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In Clinical Capabilities

Protocol for PBMC isolation from buffy coat samples

By Zara Puckrin, BSc / 9 August 2022

Peripheral Blood Mononuclear Cells (PBMCs) are contained within the buffy coat alongside platelets, leukocytes, and granulocytes. To isolate PBMCs from the buffy coat, density gradient centrifugation can be used.1
 
PBMCs may be removed from the buffy coat using manual or automated methods, with or without density-gradient materials such as albumin, Ficoll, and Percoll.2 These hydrophilic colloids (polymers formed by copolymerization of sucrose and epichlorohydrin or polyvinylpyrrolidone-coated colloidal silica) remove essentially all RBC and myeloid elements, leaving only mononuclear cells.1,2
 
If you are looking to isolate PBMCs from whole blood samples instead, we have outlined a protocol for this here.
 
Whole blood for processing

Whole blood sample

Cycling arrows denoting centrifugation Density gradient centrifugation
Arrow pointing down
Arrow pointing right
Whole blood plus density gradient
            media

Separation of distinct layers

Pipette containing
              diluted blood Collection of PBMCs
Whole blood plus density gradient
            media

Isolation of PBMCs


PBMC isolation from buffy coat samples


1. Collect your buffy coats one day prior to the assay.
- Isolate the buffy coat from whole blood samples, or procure them from a biorepository.
- Read our protocol for buffy coat isolation from whole blood here
 
2. Dilute the buffy coat with PBS 1:1 in a 50 mL conical tube and gently mix by inversion.
- Use a separate conical tube per donor
 
3. Dispense 15 mL of room temperature density gradient media (DGM) into a 50 mL conical tube.
- Pour 35 mL of the blood/PBS  on top of the DGM
- Avoid mixing them so that you have 2 separate phases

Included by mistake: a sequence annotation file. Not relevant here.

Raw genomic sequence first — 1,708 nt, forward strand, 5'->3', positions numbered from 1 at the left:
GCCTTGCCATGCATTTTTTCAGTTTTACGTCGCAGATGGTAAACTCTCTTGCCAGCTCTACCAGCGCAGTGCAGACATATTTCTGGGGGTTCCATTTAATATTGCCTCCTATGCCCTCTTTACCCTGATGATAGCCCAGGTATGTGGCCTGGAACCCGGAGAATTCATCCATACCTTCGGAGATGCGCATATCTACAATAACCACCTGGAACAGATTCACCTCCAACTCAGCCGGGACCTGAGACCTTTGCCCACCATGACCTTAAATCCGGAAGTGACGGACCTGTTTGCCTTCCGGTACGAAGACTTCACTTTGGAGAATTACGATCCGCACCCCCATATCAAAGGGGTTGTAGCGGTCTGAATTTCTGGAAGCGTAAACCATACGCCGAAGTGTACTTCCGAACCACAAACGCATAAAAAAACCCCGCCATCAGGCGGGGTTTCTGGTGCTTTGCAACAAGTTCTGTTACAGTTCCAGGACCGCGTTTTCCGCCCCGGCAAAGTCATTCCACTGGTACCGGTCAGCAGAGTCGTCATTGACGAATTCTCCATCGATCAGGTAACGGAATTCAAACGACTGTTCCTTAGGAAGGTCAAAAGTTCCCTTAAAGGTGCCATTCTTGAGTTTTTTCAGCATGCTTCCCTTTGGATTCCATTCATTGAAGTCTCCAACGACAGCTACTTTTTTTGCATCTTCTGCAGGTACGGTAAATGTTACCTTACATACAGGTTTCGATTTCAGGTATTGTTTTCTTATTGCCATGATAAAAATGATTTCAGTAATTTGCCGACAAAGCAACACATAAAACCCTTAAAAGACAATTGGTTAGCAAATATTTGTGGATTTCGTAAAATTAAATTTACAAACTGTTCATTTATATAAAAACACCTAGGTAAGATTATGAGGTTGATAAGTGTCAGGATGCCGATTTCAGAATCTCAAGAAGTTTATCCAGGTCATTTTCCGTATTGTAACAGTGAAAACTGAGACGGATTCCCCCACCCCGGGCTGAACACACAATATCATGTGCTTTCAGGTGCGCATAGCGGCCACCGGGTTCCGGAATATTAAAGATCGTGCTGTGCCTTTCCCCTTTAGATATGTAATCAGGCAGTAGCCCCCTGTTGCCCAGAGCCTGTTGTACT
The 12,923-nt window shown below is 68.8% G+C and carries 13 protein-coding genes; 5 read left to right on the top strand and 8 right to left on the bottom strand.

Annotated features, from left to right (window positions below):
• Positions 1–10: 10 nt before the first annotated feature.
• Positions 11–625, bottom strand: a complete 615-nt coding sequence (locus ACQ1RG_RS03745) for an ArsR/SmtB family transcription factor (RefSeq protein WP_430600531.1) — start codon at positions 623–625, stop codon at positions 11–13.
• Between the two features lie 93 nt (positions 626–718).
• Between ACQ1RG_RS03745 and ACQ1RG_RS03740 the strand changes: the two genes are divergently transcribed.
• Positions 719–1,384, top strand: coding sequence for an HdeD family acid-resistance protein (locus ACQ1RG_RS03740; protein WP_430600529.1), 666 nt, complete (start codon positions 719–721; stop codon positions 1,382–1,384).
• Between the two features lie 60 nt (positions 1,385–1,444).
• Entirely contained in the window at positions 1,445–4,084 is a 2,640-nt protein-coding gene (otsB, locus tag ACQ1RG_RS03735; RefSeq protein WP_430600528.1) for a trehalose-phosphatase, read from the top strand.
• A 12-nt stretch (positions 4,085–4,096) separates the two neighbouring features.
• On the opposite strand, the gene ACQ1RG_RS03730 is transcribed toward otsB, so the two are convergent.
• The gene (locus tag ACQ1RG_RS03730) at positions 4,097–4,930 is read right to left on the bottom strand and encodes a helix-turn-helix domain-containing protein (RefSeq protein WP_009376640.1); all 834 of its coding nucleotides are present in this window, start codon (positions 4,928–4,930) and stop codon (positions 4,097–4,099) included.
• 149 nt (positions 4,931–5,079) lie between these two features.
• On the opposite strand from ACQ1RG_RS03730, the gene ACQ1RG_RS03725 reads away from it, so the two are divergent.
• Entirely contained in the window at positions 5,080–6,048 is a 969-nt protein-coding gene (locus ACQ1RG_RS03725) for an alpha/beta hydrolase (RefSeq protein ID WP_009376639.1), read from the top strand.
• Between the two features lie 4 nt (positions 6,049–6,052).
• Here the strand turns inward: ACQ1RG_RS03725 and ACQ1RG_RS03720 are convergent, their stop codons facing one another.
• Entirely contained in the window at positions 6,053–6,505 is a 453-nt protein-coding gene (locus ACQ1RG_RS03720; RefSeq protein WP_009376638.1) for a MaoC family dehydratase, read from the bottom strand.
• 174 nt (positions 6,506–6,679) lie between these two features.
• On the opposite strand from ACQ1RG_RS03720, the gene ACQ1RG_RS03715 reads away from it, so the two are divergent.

4. Centrifuge the tubes at 900xg for 22 minutes at room temperature.
 
5. Add 10 mL PBS into a 15 mL tube and transfer the PBMC layer from the centrifuged tubes without affecting the interphase or aspirating the DGM.
- Invert the tubes gently to mix
 
6. Centrifuge the 15 mL tubes containing the PBMCs-PBS mixture at 250xg for 5 minutes.
- Dispose of the supernatant
 
7. Resuspend the pellet in PBS and centrifuge at 250xg for 5 minutes at room temperature.
- Dispose of the supernatant
 
8. Repeat washing steps 6-7 if the supernatant is still cloudy (optional)
 
9. Resuspend the washed pellet at the desired concentration for downstream use
- If you need help counting your cells, we have outlined a protocol in the next section of this article

 PBMC cell count protocol

In this protocol3, we will describe how you can manually estimate the number of PBMCs in your sample using trypan blue and a hemocytometer or similar chamber. 

1. Prepare a 1:1 dilution of your cells with 0.4% trypan blue in a 2 mL tube.
- Pipette the solution up and down to mix

2. Incubate cells in this mixture for 2-3 minutes.
- Prepare the hemocytometer while the cells are incubating with the mixture

3. Transfer 10 µL into the counting chamber and count the number of alive (non-blue) cells and dead cells (blue) using a light microscope.
- Use this number to estimate the total number of viable cells in the original sample


References

  1. Bittersohl et al. Intracellular concentrations of immunosuppressants. Personalized Immunosuppression in Transplantation (2016).
  2. Cottler-Fox et al. Collection and processing of marrow and blood hematopoietic stem cells. Hematopoietic Stem Cell Transplantation in Clinical Practice (2009).
  3. Bidmon et al. Tumor Immunology and Immunotherapy - Cellular Methods Part A. Methods in Ezymology (2020).

Editors note: This protocol is for guidance only, based on freely available information and typical protocols used in labs worldwide. REPROCELL is not responsible for the results of any work using this protocol(s). 

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